The Victorian era has been shaped by its men, from Sherlock Holmes to the dastardly deeds of Jack the Ripper. That’s not to say that inserting a woman into this world immediately revolutionizes the premise. In fact, there have been numerous female detectives created for the period, with the plotlines generally revolving around how strange and unusual she is for entering a man’s arena. Maybe that’s why Rachael New’s PBS mystery series, “Miss Scarlet and the Duke” feels so charming, because Being Feminist (capitalization intended) isn’t what it sets its focus on.
Eliza Scarlet’s (Kate Phillips) father was a retired detective who taught his daughter everything about detection. When he dies, Eliza is left needing to find a way to keep a roof over her head, so she decides to carry on in her father’s footsteps and become a private detective. However, the men of Scotland Yard, especially her childhood friend William “The Duke” Wellington (Stuart Martin), see Eliza as little more than a hindrance.
What makes “Miss Scarlet and the Duke” work so well is what feels like brevity. In five episodes, 50-minutes each, there’s a breathless quality to its blend of mystery-of-the-week and an overarching story. We meet Eliza as she learns her father has disappeared. Branded the town drunk, she doesn’t pay much heed to what’s happened until his body is presented to her. This matter of necessity could put Eliza on the path to a hasty marriage with the kind-hearted, if nerdy, Rupert Parker (Andrew Gower). Instead, she decides to continue her father’s work. The individual mysteries are all fun, ranging from straight-up murder to Eliza infiltrating a presumed terrorist group… which is actually just women trying to gain suffrage.
As she becomes more enmeshed in local events, she returns again and again to Martin’s “the Duke,” who, at times, sees her femininity as an advantage but generally just wants her to give up the life and fall back into conventional gender roles. Audiences might remember Phillips for playing the demure Jane Seymour in “Wolf Hall,” and Eliza Scarlet has a similar primness to her. She elegantly deduces information in a Sherlock Holmes way, without falling into the trap of presenting an overbearing “Girl Detective” veneer. When Eliza ends up in jail or in front of a judge for trying to be a woman doing men’s work, she’s frustrated, of course, but the script never beats the audience over the head with “she’s hindered because she’s a woman.”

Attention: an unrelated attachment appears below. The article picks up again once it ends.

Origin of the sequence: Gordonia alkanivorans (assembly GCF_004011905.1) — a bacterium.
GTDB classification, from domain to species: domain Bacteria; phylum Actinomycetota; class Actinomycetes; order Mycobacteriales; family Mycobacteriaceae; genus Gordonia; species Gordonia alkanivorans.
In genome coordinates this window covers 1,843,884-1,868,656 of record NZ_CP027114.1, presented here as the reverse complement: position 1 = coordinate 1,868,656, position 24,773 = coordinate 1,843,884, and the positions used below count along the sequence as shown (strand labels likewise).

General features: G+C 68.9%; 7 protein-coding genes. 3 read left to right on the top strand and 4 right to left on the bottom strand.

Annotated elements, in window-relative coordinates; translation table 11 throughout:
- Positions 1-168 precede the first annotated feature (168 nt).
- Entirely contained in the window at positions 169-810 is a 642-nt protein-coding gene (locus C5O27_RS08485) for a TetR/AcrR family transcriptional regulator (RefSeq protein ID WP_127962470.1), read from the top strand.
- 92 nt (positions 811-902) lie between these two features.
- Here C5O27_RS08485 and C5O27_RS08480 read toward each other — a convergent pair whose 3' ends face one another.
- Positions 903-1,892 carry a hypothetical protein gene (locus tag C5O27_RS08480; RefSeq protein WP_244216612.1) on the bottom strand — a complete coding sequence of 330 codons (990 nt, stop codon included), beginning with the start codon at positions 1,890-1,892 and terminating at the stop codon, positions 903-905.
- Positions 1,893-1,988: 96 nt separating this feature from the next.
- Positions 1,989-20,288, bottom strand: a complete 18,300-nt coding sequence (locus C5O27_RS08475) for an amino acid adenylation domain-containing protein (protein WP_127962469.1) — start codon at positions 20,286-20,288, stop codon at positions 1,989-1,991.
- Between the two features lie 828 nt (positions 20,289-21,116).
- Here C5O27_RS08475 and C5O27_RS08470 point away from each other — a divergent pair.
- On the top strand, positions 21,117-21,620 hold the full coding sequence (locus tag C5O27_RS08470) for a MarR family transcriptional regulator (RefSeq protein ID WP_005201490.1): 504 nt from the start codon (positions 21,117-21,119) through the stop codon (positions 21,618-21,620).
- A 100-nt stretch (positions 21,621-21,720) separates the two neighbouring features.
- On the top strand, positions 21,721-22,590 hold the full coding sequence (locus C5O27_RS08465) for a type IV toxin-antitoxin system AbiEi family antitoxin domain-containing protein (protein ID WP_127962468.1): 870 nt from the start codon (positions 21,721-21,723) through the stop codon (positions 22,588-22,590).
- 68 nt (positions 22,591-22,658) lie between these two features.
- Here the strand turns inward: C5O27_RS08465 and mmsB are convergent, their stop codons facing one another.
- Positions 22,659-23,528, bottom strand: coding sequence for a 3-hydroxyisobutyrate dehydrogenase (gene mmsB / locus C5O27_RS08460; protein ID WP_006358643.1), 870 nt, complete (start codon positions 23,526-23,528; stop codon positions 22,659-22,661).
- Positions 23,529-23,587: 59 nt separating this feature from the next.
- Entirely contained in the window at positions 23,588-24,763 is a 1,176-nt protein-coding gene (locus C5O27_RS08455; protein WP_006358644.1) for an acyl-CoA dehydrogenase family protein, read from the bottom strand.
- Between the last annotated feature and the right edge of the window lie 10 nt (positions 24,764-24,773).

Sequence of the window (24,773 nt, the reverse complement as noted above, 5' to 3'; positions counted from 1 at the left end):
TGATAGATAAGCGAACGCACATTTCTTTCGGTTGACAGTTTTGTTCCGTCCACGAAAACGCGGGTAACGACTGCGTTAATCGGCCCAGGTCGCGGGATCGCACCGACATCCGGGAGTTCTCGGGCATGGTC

Phillips’ warmhearted presence is tempered by Martin as the loud, brash Victorian “Duke.” Outside of being the heavy to scream at villains or deliver a punch, his relationship with Phillips’ Eliza is one of equals who see two different methods of solving crimes. When Duke demands Eliza give up being a detective it’s not wholly because it just isn’t done during the times, but because of a promise to her father to keep her safe. The series, wisely, avoids giving them a “will them, or won’t them” type of relationship, like a Victorian version of “Moonlighting,” though the finale leads one to question if that could still happen. Hopefully not, as the pair seem to work best as foils. He sees crime as a dirty, gruesome business that benefits from Eliza’s more calm, analytical mind.
For most of the series, their relationship is akin to an annoying little sister and her big brother. Martin’s scowling, growling, and eye rolls obscure an obvious respect and admiration for Eliza. The rest of the cast is particularly captivating, from Gower’s sweet Rupert to Ansu Kabia’s frightening Moses, whom Eliza employs as a “debt collector.” Kabia and Phillips also have a strong chemistry, especially when she believes he might be involved in a massive forgery that her father discovered. Moses is given some backstory, involving his father and slavery, that explains his taciturn personality and, hopefully, future scripts give Kabia an opportunity to be part of the action alongside Phillips.
As the first season goes on, Eliza’s mysteries start to pivot toward a grander plot involving her father and police corruption, and while that comes together nicely, the individual stories feel far more entertaining. Episode 4, entitled “Momento Mori,” is the best of them all, with Eliza investigating a possible haunting from beyond the grave involving death photography. This blending of elements in Victorian culture lets different genres come through and the episode becomes a spooky throwback to Gothic horror stories of the era.
By the time the first season comes to a close, you’ll want to see more from Eliza Scarlet. Drawn from the likes of other heroines like Elizabeth Peterson’s Amelia Peabody, Phillips’ performance is so enthralling it brings thrills on its own and enhances everyone else’s work. If you’ve been seeking a new Victorian crime show to binge, this is it!
“Miss Scarlet and the Duke” premieres Sunday, January 17 at 8 p.m. ET on PBS.